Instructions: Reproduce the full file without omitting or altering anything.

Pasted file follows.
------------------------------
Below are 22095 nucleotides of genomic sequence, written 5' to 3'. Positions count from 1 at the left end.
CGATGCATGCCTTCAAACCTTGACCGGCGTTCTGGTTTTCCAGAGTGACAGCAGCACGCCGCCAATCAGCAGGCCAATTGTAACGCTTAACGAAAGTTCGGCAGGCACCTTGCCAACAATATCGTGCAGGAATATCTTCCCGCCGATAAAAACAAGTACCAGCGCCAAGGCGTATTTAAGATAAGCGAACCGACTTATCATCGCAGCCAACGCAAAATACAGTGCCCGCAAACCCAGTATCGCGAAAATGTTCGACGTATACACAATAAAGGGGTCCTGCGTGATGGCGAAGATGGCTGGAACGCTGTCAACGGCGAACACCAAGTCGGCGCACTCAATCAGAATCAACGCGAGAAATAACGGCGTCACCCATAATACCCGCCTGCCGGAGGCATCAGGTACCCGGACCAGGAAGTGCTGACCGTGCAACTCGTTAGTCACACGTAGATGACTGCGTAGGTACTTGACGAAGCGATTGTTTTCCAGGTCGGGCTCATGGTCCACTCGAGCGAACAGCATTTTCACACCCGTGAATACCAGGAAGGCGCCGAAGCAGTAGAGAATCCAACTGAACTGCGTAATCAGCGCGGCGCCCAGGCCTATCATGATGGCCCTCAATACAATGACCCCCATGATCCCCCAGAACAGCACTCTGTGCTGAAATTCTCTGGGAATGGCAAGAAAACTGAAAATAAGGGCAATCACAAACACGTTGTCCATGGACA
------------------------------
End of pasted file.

Below are 22095 nucleotides of genomic sequence, written 5' to 3'. Positions count from 1 at the left end.
CGATGCATGCCTTCAAACCTTGACCGGCGTTCTGGTTTTCCAGAGTGACAGCAGCACGCCGCCAATCAGCAGGCCAATTGTAACGCTTAACGAAAGTTCGGCAGGCACCTTGCCAACAATATCGTGCAGGAATATCTTCCCGCCGATAAAAACAAGTACCAGCGCCAAGGCGTATTTAAGATAAGCGAACCGACTTATCATCGCAGCCAACGCAAAATACAGTGCCCGCAAACCCAGTATCGCGAAAATGTTCGACGTATACACAATAAAGGGGTCCTGCGTGATGGCGAAGATGGCTGGAACGCTGTCAACGGCGAACACCAAGTCGGCGCACTCAATCAGAATCAACGCGAGAAATAACGGCGTCACCCATAATACCCGCCTGCCGGAGGCATCAGGTACCCGGACCAGGAAGTGCTGACCGTGCAACTCGTTAGTCACACGTAGATGACTGCGTAGGTACTTGACGAAGCGATTGTTTTCCAGGTCGGGCTCATGGTCCACTCGAGCGAACAGCATTTTCACACCCGTGAATACCAGGAAGGCGCCGAAGCAGTAGAGAATCCAACTGAACTGCGTAATCAGCGCGGCGCCCAGGCCTATCATGATGGCCCTCAATACAATGACCCCCATGATCCCCCAGAACAGCACTCTGTGCTGAAATTCTCTGGGAATGGCAAGAAAACTGAAAATAAGGGCAATCACAAACACGTTGTCCATGGACA